By Abdul Alsaadi
Abdul Alsaadi, PH.DCEO of Medzon
The medical equipment industry is growing rapidly in regard to the enhancement of devices and/or in the design of imaging and biomedical equipment. The engineer responsible for servicing equipment should be trained to perform preventative and corrective maintenance, however, training by itself is not sufficient. Knowledge and hands-on experience plays a vital role in maintaining and sustaining equipment. Hospitals have to be aware of this when purchasing equipment. A manufacturer that requires factory-trained staff to work or maintain medical equipment can cause delays in repairs, increase costs via rentals and risk patient safety due to down time and a lack of equipment.
Hospitals have a variety of equipment, ranging from old to new machines, which facilitate their operations. Older equipment is becoming a challenge to maintain, knowing that parts are difficult to source, and finding an engineer with hands-on experience is even tougher. The hospitals are overlooking the “years of experience’’ of an engineer working on equipment versus training from companies. Health care facilities need to understand the importance of experience, which will entice them into developing training programs to ensure talent. I always stress that no one can buy experience, it is acquired over many years of troubleshooting and taking equipment apart which makes him/her a pioneer. Training is great, it enlightens the engineer with an understanding of how the device works and the steps to perform the preventative maintenance. However, these skills can easily be obtained through years of hands-on experience from similar modalities and understanding the functionality of the equipment.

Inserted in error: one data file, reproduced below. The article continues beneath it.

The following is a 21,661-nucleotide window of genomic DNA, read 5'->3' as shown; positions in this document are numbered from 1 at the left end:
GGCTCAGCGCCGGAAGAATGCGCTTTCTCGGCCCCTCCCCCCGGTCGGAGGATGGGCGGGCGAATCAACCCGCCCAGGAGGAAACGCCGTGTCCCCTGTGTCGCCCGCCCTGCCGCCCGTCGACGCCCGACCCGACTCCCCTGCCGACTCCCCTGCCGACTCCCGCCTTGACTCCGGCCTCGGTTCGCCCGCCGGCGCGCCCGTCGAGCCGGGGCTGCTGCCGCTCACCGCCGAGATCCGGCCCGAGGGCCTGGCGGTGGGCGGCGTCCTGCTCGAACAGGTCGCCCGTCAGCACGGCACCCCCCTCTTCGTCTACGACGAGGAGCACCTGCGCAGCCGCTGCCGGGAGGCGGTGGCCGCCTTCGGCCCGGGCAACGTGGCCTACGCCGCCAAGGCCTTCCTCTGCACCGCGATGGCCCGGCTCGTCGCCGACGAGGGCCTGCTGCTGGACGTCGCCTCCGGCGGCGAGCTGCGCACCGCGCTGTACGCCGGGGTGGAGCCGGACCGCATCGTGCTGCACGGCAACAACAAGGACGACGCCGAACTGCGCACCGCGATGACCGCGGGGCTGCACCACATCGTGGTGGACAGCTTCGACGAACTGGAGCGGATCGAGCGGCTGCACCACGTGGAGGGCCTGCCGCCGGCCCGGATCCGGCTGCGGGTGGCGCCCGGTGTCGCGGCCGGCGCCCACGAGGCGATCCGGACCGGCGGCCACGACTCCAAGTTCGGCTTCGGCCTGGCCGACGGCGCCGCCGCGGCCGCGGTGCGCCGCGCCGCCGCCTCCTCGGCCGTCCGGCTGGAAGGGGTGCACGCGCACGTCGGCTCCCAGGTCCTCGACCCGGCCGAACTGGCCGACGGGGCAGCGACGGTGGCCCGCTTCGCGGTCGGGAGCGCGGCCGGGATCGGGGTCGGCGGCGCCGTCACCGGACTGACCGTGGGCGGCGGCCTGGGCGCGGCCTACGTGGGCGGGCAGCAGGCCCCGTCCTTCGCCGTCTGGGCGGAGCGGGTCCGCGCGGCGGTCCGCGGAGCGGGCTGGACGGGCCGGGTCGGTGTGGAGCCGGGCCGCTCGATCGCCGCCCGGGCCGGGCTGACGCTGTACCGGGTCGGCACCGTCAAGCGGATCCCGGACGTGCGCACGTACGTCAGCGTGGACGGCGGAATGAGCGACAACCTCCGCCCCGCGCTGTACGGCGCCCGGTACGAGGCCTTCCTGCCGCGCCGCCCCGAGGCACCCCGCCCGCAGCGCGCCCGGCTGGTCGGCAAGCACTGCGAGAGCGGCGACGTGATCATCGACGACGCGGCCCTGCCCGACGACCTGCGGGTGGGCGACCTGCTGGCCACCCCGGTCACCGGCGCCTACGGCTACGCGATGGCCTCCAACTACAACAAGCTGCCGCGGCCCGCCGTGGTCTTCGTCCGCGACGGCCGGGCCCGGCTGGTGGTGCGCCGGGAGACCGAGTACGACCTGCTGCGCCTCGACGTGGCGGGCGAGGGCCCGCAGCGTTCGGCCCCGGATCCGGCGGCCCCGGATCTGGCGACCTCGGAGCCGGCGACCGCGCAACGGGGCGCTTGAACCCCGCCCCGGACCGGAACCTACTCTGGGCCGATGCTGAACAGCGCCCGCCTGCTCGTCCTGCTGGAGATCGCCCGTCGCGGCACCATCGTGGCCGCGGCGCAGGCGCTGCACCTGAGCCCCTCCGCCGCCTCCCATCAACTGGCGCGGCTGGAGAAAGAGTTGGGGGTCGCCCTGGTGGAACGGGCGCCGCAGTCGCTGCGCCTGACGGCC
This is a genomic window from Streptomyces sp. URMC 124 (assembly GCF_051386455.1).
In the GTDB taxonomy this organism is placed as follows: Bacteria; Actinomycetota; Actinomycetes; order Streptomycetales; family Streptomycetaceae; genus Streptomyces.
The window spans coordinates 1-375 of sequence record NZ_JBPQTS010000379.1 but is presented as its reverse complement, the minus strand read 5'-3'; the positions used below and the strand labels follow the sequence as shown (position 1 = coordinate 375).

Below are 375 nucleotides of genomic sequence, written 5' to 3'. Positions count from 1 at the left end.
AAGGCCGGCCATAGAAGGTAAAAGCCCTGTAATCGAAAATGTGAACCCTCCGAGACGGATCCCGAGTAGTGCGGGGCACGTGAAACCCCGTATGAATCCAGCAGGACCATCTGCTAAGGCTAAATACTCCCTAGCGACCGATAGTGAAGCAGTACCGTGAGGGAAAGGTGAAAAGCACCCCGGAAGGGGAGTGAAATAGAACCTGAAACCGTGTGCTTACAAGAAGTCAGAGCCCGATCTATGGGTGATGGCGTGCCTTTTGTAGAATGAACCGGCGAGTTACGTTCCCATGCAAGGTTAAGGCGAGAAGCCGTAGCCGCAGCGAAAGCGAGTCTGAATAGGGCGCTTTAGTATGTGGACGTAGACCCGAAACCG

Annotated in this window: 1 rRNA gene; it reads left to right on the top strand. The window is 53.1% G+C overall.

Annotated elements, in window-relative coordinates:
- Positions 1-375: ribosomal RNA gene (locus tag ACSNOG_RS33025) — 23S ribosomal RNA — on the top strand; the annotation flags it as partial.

Education is another part that is somehow overlooked. Usually, biomeds and engineers go to school to get degrees in electronics and electrical engineering which educates them with a fundamental understanding. This practice ensures that technicians have the requisite and basic knowledge on all concepts related to electronics and medical equipment, which is essential to preventing the risk of failure. This insight is taught with both theory and practical labs which introduce the student to several modalities of equipment used in a hospital.
The number of modalities in medical equipment is an uncountable considering all the makes, models and different versions that come out. To have a tech or an engineer be certified on all of them in nearly impossible. The subject that has been rising is whether a tech should work on equipment if he/she is not certified by an OEM. There is a very simple answer. There is not a tech on this planet that is certified on all equipment, it’s just not possible. Hospitals should understand that if a tech does not have factory training on a certain piece of equipment, this doesn’t mean he didn’t work on it before or can’t work on it. In addition, there are some manufacturers that won’t train third-party companies or individuals on their equipment if they’re not employed by them. However, some experienced companies will provide the training and tools to repair and maintain that piece of equipment without specified OEM training through a train-the-trainer approach.
In conclusion, training without having the fundamentals in electronics or hands-on experience is like having a car with no engine. Training by itself is not enough to work as a tech or an engineer in the medical equipment space, education is also an important tool in this process. In addition to training, basic knowledge of medical equipment as well as experience is important for one to be an engineer who works on medical equipment.
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